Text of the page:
Positive computer case pressure: myth? - Page 6 - Overclock.net

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post #51 of 84 Old 09-02-2016, 11:59 PM
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The case airflow .. the paths the air flows through the case .. determine how well components cool by how cool the air is reaching the components. These airflow paths flow the components heated air out of case .. and the better this is done the better they can supply cool air to components. Case fan placement and speed have a huge impact on how and where these airflow paths are. thumb.gif

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post #52 of 84 Old 09-03-2016, 01:50 AM
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I'd like to add that when delivering cool intake air isn't always practicable, warm air flow is better than no air flow, and more air flow is better than less. As long as the air flowing over components is cooler than the components involved, the components will be cooled.

This is why a lot of datacenters and other installations are moving from conditioned/chilled air to outside air. It's often cheaper and more effective to push two or three times as much ~40C intake air through hardware than it is to cool a lesser volume of air to just above the dew point.

Clearly, if you have the option to blow cool intake air directly at a component without disturbing airflow through the rest of the case, one should take it, but if not, don't be afraid of air that's exhaust from something else.

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post #53 of 84 Old 09-03-2016, 05:13 AM
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Quote:
Originally Posted by Blameless View Post

I'd like to add that when delivering cool intake air isn't always practicable, warm air flow is better than no air flow, and more air flow is better than less. As long as the air flowing over components is cooler than the components involved, the components will be cooled.

This is why a lot of datacenters and other installations are moving from conditioned/chilled air to outside air. It's often cheaper and more effective to push two or three times as much ~40C intake air through hardware than it is to cool a lesser volume of air to just above the dew point.

Clearly, if you have the option to blow cool intake air directly at a component without disturbing airflow through the rest of the case, one should take it, but if not, don't be afraid of air that's exhaust from something else.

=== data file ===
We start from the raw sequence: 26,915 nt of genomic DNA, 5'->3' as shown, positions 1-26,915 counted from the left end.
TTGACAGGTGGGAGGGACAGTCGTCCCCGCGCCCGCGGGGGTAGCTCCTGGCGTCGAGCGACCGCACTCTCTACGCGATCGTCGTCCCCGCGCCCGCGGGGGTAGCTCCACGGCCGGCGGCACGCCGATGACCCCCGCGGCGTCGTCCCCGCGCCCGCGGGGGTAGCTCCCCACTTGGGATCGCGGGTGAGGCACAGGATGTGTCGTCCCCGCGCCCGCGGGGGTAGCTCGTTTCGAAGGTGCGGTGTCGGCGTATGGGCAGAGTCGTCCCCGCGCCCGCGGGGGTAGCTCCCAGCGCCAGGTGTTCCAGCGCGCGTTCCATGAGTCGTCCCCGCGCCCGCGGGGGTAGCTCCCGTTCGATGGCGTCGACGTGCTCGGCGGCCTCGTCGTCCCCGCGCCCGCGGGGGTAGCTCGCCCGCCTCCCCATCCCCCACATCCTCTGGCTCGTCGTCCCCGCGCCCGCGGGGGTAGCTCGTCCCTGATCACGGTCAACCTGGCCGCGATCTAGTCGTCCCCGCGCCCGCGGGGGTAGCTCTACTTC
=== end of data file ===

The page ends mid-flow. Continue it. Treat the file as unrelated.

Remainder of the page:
40c component intake is about 15c above room.
If that's the best you can get, okay.

I optimize and help others optimize case airflow almost every day, and if we start with a system that is supplying 15-20c air to component we end up being able to low that intake air temp by 5-10c without much effort. It is not hard to get component to <10c .. and attaining 5c is usually not a problem. This is with CPU and GPU at full load.

One of the biggest problem I see is systems with fixed speed case fans .. meaning they supply more air then wanted 68% of the time, and not enough 30% of the time .. with only the right amount 2% of the time. The case's flow paths are changing almost every time the component fans change speed.

Few of us live in environments where our computer rooms are above 28c .. most of us have 20-25c rooms. There is no logical reason to have a system that cannot supply it's components with air less than 10-15c above room ambient. All of mine have less than 8c above ambient component intakes and that 8c one is HTPC that operates at 60c at 100% load.

Warm airlfow may not be better depending how warm 'warm' is.
As often as not three times as much 10c warmer airflow will not cool as well as 66% as as much 5c cooler air does.

Sure, we can operate components at 50c with 40c airflow, or we can operate them at 38c with 28c airflow from a 22c room. It is not really all that hard to select case and components that the case cannot supply components with airflow 4-8c above room ambient .. rather than the 20-34c warmer hotter component intake air temp resulting in 20-25c hotter components with fans screaming at full speed we often see and hear in poorly setup hard working gaming systems inexperienced people build.

Generally all it takes is 30 minutes of reading the right guides, an inexpensive $5 digital indoor / outdoor wired remote thermometer, and maybe an hour or two of playing around changing fan placement & profiles, and maybe getting a couple fans better suited to the task.

post-flame-small.gifPhanteks Owners Club post-flame-small.gifpost-flame-small.gifWays to Better Cooling post-flame-small.gif